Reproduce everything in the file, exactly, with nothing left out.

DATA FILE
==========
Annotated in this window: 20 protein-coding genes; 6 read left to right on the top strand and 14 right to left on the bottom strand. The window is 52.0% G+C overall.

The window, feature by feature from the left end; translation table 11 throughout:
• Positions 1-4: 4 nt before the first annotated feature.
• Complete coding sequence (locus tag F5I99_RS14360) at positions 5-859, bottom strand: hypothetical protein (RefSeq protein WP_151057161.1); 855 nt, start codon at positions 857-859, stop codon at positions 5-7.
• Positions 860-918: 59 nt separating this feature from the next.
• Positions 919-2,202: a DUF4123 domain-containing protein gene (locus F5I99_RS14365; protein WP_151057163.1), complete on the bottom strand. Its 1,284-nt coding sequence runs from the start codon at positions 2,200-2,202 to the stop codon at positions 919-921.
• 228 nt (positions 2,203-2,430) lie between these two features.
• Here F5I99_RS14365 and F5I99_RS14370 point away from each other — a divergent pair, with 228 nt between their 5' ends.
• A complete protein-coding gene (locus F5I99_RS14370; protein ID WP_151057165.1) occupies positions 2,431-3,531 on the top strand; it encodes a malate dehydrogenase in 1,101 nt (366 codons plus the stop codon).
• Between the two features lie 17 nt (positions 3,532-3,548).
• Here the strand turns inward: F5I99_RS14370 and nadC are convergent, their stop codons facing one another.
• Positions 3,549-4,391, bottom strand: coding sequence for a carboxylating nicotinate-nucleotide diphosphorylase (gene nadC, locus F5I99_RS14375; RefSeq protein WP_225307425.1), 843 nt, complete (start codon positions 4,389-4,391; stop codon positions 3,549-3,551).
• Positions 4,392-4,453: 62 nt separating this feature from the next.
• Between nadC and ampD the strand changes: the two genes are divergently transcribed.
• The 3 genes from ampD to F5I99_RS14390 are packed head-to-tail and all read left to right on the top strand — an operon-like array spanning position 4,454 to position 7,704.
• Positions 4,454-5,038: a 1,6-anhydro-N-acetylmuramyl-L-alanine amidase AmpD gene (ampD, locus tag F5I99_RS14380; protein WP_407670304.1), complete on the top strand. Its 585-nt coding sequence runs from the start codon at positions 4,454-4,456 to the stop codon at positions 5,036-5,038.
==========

Annotated in this window: 20 protein-coding genes; 6 read left to right on the top strand and 14 right to left on the bottom strand. The window is 52.0% G+C overall.

The window, feature by feature from the left end; translation table 11 throughout:
• Positions 1-4: 4 nt before the first annotated feature.
• Complete coding sequence (locus tag F5I99_RS14360) at positions 5-859, bottom strand: hypothetical protein (RefSeq protein WP_151057161.1); 855 nt, start codon at positions 857-859, stop codon at positions 5-7.
• Positions 860-918: 59 nt separating this feature from the next.
• Positions 919-2,202: a DUF4123 domain-containing protein gene (locus F5I99_RS14365; protein WP_151057163.1), complete on the bottom strand. Its 1,284-nt coding sequence runs from the start codon at positions 2,200-2,202 to the stop codon at positions 919-921.
• 228 nt (positions 2,203-2,430) lie between these two features.
• Here F5I99_RS14365 and F5I99_RS14370 point away from each other — a divergent pair, with 228 nt between their 5' ends.
• A complete protein-coding gene (locus F5I99_RS14370; protein ID WP_151057165.1) occupies positions 2,431-3,531 on the top strand; it encodes a malate dehydrogenase in 1,101 nt (366 codons plus the stop codon).
• Between the two features lie 17 nt (positions 3,532-3,548).
• Here the strand turns inward: F5I99_RS14370 and nadC are convergent, their stop codons facing one another.
• Positions 3,549-4,391, bottom strand: coding sequence for a carboxylating nicotinate-nucleotide diphosphorylase (gene nadC, locus F5I99_RS14375; RefSeq protein WP_225307425.1), 843 nt, complete (start codon positions 4,389-4,391; stop codon positions 3,549-3,551).
• Positions 4,392-4,453: 62 nt separating this feature from the next.
• Between nadC and ampD the strand changes: the two genes are divergently transcribed.
• The 3 genes from ampD to F5I99_RS14390 are packed head-to-tail and all read left to right on the top strand — an operon-like array spanning position 4,454 to position 7,704.
• Positions 4,454-5,038: a 1,6-anhydro-N-acetylmuramyl-L-alanine amidase AmpD gene (ampD, locus tag F5I99_RS14380; protein WP_407670304.1), complete on the top strand. Its 585-nt coding sequence runs from the start codon at positions 4,454-4,456 to the stop codon at positions 5,036-5,038.